It’s clear that the lines dividing the roles of government, private firms and nonprofits have blurred. So rather than confine themselves to a single job sector, students tend to focus on an issue or policy goal regardless of where they’ll end up. “The sector distinction coming in is becoming less and less of a driver,” says Mary Beaulieu, Harvard Kennedy School of Government’s assistant dean and director of career advancement.
While recent graduates navigate a difficult job market, employers are adjusting to the new mindset that millennials are bringing to the workplace. For one thing, they don’t stay put for long. A national survey conducted by the research firm Millennial Branding found that 45 percent of companies experienced a turnover rate among their younger ranks double that of older employees. Along with job hopping, academics say younger workers expect to move between sectors as well.
“More than ever, I think students are coming back and are very interested in having an organizational culture that meets their needs,” says Bryan Kempton, career services director for the University of Maryland’s School of Public Policy. Research also indicates that millennials desire work they consider meaningful right away. Employees decide how long they’ll stick around early on in new jobs, so it’s crucial for managers to give them at least a taste of something challenging soon after they sign on.
Jamie Gwynn, a 26-year-old University of Pennsylvania graduate, focused his job search on local government, where he best felt he could directly implement programs without waiting long. Northampton Township in Pennsylvania was prepared to give him what he wanted. After a few months, he has worked on a budget, an employee handbook and employee pay classification. Seeing firsthand results as simple as a newly paved road are a source of great motivation for him. “We get to do a lot of the day-to-day things that really make people’s lives move,” Gwynn says. Like others of his generation, Gwynn wants to be in a position where he can grow and quickly learn. “We don’t set ourselves for 30 years,” Gwynn says. “We want to make a difference, otherwise, we’ll want to move on.”
North Carolina is one of the places where the turnover rate for state government workers ages 18-30 is approximately double that of older employees. Sondra Chavis, an HR consultant, says the state recognized a need to retain these workers and transfer to them vital knowledge from their peers. “Not only do we need young people to come in and take on these positions, but we need their brain and innovative ideas on the table,” she says.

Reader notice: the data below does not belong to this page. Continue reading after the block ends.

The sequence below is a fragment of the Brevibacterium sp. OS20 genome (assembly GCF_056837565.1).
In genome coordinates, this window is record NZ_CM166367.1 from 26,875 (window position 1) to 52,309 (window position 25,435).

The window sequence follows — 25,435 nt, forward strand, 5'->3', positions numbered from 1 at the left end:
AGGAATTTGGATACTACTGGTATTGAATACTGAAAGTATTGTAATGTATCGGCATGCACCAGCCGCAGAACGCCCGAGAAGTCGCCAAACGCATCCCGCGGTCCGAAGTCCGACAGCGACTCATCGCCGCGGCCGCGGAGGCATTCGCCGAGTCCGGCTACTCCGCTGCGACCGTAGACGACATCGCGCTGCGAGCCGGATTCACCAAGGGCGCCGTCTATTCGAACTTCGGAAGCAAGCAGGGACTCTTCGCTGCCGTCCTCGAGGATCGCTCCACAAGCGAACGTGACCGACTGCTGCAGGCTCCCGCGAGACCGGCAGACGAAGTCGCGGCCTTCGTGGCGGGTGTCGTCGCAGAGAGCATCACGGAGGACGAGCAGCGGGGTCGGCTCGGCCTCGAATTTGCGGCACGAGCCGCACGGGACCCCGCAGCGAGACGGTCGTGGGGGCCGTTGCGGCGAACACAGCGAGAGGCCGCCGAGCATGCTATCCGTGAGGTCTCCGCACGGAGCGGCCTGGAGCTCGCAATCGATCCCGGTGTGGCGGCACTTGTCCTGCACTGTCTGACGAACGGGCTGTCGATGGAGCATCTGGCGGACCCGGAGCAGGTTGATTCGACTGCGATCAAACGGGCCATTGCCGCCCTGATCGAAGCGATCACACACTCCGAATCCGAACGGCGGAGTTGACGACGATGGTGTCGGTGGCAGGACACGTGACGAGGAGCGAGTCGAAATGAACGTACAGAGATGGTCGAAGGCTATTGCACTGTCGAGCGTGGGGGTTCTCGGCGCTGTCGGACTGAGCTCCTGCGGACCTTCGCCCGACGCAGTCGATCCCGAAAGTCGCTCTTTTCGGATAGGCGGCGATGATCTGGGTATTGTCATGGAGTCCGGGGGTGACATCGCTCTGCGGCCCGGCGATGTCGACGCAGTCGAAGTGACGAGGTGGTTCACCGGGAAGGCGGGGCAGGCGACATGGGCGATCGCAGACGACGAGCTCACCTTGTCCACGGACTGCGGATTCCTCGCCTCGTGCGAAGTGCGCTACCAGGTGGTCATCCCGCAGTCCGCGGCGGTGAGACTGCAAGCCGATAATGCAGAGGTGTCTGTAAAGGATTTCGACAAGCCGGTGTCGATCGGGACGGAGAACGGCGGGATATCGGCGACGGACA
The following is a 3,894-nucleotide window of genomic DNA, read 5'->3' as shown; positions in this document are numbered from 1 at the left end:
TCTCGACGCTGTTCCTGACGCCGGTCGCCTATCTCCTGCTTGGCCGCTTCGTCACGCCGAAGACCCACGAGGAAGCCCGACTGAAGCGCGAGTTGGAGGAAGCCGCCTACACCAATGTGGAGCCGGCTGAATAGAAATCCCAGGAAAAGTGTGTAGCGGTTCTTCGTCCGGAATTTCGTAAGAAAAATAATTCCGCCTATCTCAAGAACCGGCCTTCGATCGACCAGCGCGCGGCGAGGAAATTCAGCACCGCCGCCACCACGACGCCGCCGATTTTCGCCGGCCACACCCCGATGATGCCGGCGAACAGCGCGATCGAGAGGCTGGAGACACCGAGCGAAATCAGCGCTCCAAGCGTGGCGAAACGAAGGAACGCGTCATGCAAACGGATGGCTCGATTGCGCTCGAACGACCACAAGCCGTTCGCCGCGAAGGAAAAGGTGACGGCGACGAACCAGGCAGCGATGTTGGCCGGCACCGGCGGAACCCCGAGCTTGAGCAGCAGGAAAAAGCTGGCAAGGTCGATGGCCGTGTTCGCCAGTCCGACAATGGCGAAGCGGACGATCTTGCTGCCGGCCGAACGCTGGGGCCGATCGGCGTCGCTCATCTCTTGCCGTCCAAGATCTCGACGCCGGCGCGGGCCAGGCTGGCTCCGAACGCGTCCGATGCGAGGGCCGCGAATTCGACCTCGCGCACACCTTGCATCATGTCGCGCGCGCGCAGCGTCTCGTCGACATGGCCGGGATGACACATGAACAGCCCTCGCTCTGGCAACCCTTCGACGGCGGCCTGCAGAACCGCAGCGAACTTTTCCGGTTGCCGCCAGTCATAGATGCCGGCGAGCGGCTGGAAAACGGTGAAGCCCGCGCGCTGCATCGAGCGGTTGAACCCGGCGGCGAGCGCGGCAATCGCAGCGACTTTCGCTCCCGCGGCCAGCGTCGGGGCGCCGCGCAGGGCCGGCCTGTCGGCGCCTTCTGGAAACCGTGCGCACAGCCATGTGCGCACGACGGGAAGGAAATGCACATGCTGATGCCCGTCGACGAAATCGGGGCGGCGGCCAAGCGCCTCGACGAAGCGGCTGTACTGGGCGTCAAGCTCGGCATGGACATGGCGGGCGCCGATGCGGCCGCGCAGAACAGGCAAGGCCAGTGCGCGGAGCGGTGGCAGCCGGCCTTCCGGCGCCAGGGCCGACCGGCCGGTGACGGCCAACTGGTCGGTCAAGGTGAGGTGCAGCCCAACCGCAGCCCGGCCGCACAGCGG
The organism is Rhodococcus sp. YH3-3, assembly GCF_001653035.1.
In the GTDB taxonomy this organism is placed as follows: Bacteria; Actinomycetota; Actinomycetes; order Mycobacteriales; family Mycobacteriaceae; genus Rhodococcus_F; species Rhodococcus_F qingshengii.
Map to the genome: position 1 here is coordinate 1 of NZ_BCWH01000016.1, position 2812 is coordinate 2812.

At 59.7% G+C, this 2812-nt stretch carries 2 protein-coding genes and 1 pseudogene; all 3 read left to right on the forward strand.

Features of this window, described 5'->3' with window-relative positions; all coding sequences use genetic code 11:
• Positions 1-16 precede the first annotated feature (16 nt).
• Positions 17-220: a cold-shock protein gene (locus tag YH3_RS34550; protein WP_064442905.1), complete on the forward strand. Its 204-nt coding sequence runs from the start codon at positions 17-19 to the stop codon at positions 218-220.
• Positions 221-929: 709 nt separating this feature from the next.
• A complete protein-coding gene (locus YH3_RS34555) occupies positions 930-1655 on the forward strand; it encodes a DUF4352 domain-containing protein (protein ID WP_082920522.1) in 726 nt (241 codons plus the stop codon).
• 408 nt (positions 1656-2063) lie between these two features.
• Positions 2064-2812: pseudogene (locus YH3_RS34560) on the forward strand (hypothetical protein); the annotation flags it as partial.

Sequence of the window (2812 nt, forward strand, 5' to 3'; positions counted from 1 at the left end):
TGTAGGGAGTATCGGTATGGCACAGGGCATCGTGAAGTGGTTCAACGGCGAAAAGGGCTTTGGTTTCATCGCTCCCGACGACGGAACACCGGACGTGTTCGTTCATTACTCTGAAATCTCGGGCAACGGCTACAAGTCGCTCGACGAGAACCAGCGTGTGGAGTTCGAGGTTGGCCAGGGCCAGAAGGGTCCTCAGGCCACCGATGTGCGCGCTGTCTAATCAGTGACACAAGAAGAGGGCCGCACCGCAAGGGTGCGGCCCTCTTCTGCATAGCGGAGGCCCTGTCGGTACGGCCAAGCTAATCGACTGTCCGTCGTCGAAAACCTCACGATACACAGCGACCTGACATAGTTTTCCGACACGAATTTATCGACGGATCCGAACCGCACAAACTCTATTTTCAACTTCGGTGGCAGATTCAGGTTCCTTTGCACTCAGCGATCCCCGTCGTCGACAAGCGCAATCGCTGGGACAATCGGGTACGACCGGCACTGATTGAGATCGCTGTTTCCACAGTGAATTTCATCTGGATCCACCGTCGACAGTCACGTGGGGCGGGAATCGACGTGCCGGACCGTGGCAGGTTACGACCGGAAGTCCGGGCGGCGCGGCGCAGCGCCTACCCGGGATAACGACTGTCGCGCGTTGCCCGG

The state responded by launching its Young Employees Initiative, not only to better understand the needs of millennials, but to actually address them. Employees mostly in their 20s from various state agencies serve on an advisory committee, conducting studies and making recommendations on issues important to their peers.
Chavis, who leads the initiative, says the committee has pushed long-neglected workforce concerns to the forefront. Online job applications, for example, were finally implemented by all state agencies last year. The group also made strides in encouraging agencies to allow for more flexible work schedules. “The energy level from the initiative and the fact that they can bring in a new perspective is really the kicker,” Chavis says.
What’s more, governments are realizing they’ll need to find new ways to connect with prospective employees. Chief among these are social media websites, such as Facebook and LinkedIn.
To further reach candidates, more state and local governments are posting openings on GovernmentJobs.com, a national recruiting website with an integrated applicant tracking system. Nearly 700 agencies in 44 states were advertising positons in August, the website reports. Before the North Carolina Department of Transportation began advertising positions on the site, the agency received about 125 applicants for an entry-level training program. Now, it’s getting about 400. “It has really made our recruitment pool become nationwide,” says Barry Bridges, the department’s career services manager, “where before it was very much a localized effort.”
Of particular concern for HR managers is the brain drain set to occur as a large segment of baby boomers exits the workforce. “Potentially, we have a talent crisis just as much as was talked about for the financial crisis,” says Elizabeth Kellar, president of the Center for State and Local Government Excellence. Partnerships with academic institutions are gaining prevalence, she says, along with peer mentoring. “The governments ahead of the curve have been doing pretty serious workforce development work.”
In Wyoming, state health director Tom Forslund is employing a twofold approach to developing talent. A fellowship program places some recent public administration graduates in the department’s policy unit before they’re brought on as full-time employees. For others, the department recently kicked off a leadership development program in partnership with a local community college, providing talks by college instructors and other state employees over the course of nine months. “Governments need to respond to this changing world and be in a better position to compete and retain talent,” Forslund says. He is counting on this new crop of leaders to stay on and move up in the agency, a critical need since a quarter of the workforce will retire or be eligible to do so within the next five years.
The good news about all this change is that despite the drawbacks, millennials don’t seem to be discouraged from seeking careers in the public sector. Young up-and-comers continue to sign up for schooling in public administration and policy. The latest NASPAA figures indicate no dip in graduate school enrollment.
Will Miller, dean of the University of Illinois’ public administration program, says his students continue to want to pursue public service, despite all the negativity surrounding that state’s political environment and insolvent pension system. “In spite of it, we still have all these kids coming into the program,” he says. “That’s impressive.”